For Work / Against Work
Debates on the centrality of work

The Will to Power

by Nietzsche, Friedrich (1968)


Assembled by Nietzsche's sister after his death, The Will to Power is a collection of the philosopher's reflections and theories taken from his unpublished notebooks. Covering topics such as nihilism, Christianity, morality and the famous 'will to power', the book was controversially presented as Nietzsche's all-but-completed magnum opus containing his philosophical system. Including some of his most interesting metaphysical and epistemological thoughts, as well as some of his most disturbing ethical and political comments, the book would prove to have a significant influence on Nietzsche's contentious reception in the twentieth century.

Key Passage

How do men attain great strength and a great task? All the virtues and efficiency of body and soul are acquired laboriously and little by little, through much industry, self-constraint, limitation, through much obstinate, faithful repetition of the same labors, the same renunciations; but there are men who are the heirs and masters of this slowly-acquired manifold treasure of virtue and efficiency—because, through fortunate and reasonable marriages, and also through fortunate accidents, the acquired and stored-up energies of many generations have not been squandered and dispersed but linked together by a firm ring and by will. In the end there appears a man, a monster of energy, who demands a monster of a task. For it is our energy that disposes of us; and the wretched spiritual game of goals and intentions and motives is only a foreground-even though weak eyes may take them for the matter itself.  (p.518)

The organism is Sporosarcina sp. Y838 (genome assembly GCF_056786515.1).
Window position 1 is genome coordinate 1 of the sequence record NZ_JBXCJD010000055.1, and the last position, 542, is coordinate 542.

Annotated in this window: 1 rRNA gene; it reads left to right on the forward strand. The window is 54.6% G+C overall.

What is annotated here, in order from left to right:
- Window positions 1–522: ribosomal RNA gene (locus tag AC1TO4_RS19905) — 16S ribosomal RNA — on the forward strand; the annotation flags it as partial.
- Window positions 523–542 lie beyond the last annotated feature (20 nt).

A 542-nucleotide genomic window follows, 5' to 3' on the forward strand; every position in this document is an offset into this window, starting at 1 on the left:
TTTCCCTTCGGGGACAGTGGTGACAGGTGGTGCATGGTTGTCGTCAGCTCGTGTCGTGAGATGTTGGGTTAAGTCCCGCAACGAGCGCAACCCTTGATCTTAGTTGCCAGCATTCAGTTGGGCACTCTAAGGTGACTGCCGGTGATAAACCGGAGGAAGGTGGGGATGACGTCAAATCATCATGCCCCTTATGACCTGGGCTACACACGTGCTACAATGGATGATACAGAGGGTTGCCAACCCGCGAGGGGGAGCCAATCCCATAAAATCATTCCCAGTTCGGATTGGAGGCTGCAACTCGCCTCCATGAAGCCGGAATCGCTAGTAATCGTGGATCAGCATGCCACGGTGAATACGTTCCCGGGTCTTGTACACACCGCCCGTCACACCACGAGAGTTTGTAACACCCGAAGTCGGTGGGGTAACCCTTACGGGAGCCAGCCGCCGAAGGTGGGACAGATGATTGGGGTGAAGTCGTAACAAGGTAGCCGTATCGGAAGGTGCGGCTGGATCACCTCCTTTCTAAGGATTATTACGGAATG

Nietzsche, Philosophy, Nihilism, Virtue, Industriousness


Nietzsche Citations

Links to Reference


Kaufman, W.; Hollingdale, R. J.



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